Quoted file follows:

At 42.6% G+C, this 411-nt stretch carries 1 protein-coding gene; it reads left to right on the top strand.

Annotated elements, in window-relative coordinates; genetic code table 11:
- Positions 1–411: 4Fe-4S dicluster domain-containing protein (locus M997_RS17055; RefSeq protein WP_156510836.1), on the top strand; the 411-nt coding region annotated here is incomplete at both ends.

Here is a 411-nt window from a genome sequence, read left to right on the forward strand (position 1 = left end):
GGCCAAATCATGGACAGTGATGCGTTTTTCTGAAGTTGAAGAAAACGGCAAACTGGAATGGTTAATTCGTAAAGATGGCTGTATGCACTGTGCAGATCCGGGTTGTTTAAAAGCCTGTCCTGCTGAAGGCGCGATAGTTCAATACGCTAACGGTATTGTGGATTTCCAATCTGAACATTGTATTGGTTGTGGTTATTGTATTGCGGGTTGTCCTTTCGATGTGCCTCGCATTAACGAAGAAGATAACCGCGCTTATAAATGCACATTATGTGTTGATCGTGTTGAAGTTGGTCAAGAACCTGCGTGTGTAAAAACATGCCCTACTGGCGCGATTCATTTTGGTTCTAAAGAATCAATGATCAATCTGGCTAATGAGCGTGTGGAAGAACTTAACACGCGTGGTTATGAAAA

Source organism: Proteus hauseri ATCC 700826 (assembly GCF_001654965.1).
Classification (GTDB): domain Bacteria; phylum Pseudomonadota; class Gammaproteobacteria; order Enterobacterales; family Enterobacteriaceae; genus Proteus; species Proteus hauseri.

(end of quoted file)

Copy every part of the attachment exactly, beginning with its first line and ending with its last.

At 42.6% G+C, this 411-nt stretch carries 1 protein-coding gene; it reads left to right on the top strand.

Annotated elements, in window-relative coordinates; genetic code table 11:
- Positions 1–411: 4Fe-4S dicluster domain-containing protein (locus M997_RS17055; RefSeq protein WP_156510836.1), on the top strand; the 411-nt coding region annotated here is incomplete at both ends.

Here is a 411-nt window from a genome sequence, read left to right on the forward strand (position 1 = left end):
GGCCAAATCATGGACAGTGATGCGTTTTTCTGAAGTTGAAGAAAACGGCAAACTGGAATGGTTAATTCGTAAAGATGGCTGTATGCACTGTGCAGATCCGGGTTGTTTAAAAGCCTGTCCTGCTGAAGGCGCGATAGTTCAATACGCTAACGGTATTGTGGATTTCCAATCTGAACATTGTATTGGTTGTGGTTATTGTATTGCGGGTTGTCCTTTCGATGTGCCTCGCATTAACGAAGAAGATAACCGCGCTTATAAATGCACATTATGTGTTGATCGTGTTGAAGTTGGTCAAGAACCTGCGTGTGTAAAAACATGCCCTACTGGCGCGATTCATTTTGGTTCTAAAGAATCAATGATCAATCTGGCTAATGAGCGTGTGGAAGAACTTAACACGCGTGGTTATGAAAA

Source organism: Proteus hauseri ATCC 700826 (assembly GCF_001654965.1).
Classification (GTDB): domain Bacteria; phylum Pseudomonadota; class Gammaproteobacteria; order Enterobacterales; family Enterobacteriaceae; genus Proteus; species Proteus hauseri.